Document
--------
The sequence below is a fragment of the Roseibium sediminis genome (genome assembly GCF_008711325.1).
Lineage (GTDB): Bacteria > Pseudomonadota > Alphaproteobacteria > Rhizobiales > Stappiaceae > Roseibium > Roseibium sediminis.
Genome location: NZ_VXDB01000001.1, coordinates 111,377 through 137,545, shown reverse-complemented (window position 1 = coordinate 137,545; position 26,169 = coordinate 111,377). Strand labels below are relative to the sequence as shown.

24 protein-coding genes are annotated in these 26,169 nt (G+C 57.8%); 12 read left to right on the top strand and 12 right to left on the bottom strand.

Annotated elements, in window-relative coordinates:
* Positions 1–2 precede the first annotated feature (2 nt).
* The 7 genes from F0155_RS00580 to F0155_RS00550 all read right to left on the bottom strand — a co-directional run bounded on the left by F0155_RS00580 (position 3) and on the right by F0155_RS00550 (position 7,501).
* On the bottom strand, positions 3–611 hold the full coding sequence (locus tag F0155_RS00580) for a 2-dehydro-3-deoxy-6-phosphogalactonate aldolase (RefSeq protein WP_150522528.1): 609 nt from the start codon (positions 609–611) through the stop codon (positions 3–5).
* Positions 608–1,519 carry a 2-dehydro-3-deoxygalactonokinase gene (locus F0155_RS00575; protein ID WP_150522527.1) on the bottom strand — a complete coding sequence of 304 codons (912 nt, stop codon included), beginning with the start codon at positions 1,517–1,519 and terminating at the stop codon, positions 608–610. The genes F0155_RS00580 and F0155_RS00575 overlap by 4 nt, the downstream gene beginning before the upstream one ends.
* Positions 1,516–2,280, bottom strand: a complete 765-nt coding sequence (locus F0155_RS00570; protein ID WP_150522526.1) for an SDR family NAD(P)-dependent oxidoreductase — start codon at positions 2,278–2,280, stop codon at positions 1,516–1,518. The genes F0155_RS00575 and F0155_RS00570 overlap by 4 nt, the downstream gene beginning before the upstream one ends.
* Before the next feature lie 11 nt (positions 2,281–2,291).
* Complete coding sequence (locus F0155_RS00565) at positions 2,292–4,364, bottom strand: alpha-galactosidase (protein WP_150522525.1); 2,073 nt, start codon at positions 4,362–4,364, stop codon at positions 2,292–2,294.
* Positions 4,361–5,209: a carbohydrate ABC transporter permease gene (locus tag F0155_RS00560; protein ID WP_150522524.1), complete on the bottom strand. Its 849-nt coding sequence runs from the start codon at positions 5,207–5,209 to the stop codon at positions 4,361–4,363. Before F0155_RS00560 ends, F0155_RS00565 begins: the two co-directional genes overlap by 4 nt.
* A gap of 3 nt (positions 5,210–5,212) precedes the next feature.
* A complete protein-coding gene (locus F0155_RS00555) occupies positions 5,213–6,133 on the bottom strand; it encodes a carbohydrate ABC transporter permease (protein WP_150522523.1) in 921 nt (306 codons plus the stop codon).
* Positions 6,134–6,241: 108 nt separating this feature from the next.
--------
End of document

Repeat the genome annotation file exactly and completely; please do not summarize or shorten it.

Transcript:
The sequence below is a fragment of the Roseibium sediminis genome (genome assembly GCF_008711325.1).
Lineage (GTDB): Bacteria > Pseudomonadota > Alphaproteobacteria > Rhizobiales > Stappiaceae > Roseibium > Roseibium sediminis.
Genome location: NZ_VXDB01000001.1, coordinates 111,377 through 137,545, shown reverse-complemented (window position 1 = coordinate 137,545; position 26,169 = coordinate 111,377). Strand labels below are relative to the sequence as shown.

24 protein-coding genes are annotated in these 26,169 nt (G+C 57.8%); 12 read left to right on the top strand and 12 right to left on the bottom strand.

Annotated elements, in window-relative coordinates:
* Positions 1–2 precede the first annotated feature (2 nt).
* The 7 genes from F0155_RS00580 to F0155_RS00550 all read right to left on the bottom strand — a co-directional run bounded on the left by F0155_RS00580 (position 3) and on the right by F0155_RS00550 (position 7,501).
* On the bottom strand, positions 3–611 hold the full coding sequence (locus tag F0155_RS00580) for a 2-dehydro-3-deoxy-6-phosphogalactonate aldolase (RefSeq protein WP_150522528.1): 609 nt from the start codon (positions 609–611) through the stop codon (positions 3–5).
* Positions 608–1,519 carry a 2-dehydro-3-deoxygalactonokinase gene (locus F0155_RS00575; protein ID WP_150522527.1) on the bottom strand — a complete coding sequence of 304 codons (912 nt, stop codon included), beginning with the start codon at positions 1,517–1,519 and terminating at the stop codon, positions 608–610. The genes F0155_RS00580 and F0155_RS00575 overlap by 4 nt, the downstream gene beginning before the upstream one ends.
* Positions 1,516–2,280, bottom strand: a complete 765-nt coding sequence (locus F0155_RS00570; protein ID WP_150522526.1) for an SDR family NAD(P)-dependent oxidoreductase — start codon at positions 2,278–2,280, stop codon at positions 1,516–1,518. The genes F0155_RS00575 and F0155_RS00570 overlap by 4 nt, the downstream gene beginning before the upstream one ends.
* Before the next feature lie 11 nt (positions 2,281–2,291).
* Complete coding sequence (locus F0155_RS00565) at positions 2,292–4,364, bottom strand: alpha-galactosidase (protein WP_150522525.1); 2,073 nt, start codon at positions 4,362–4,364, stop codon at positions 2,292–2,294.
* Positions 4,361–5,209: a carbohydrate ABC transporter permease gene (locus tag F0155_RS00560; protein ID WP_150522524.1), complete on the bottom strand. Its 849-nt coding sequence runs from the start codon at positions 5,207–5,209 to the stop codon at positions 4,361–4,363. Before F0155_RS00560 ends, F0155_RS00565 begins: the two co-directional genes overlap by 4 nt.
* A gap of 3 nt (positions 5,210–5,212) precedes the next feature.
* A complete protein-coding gene (locus F0155_RS00555) occupies positions 5,213–6,133 on the bottom strand; it encodes a carbohydrate ABC transporter permease (protein WP_150522523.1) in 921 nt (306 codons plus the stop codon).
* Positions 6,134–6,241: 108 nt separating this feature from the next.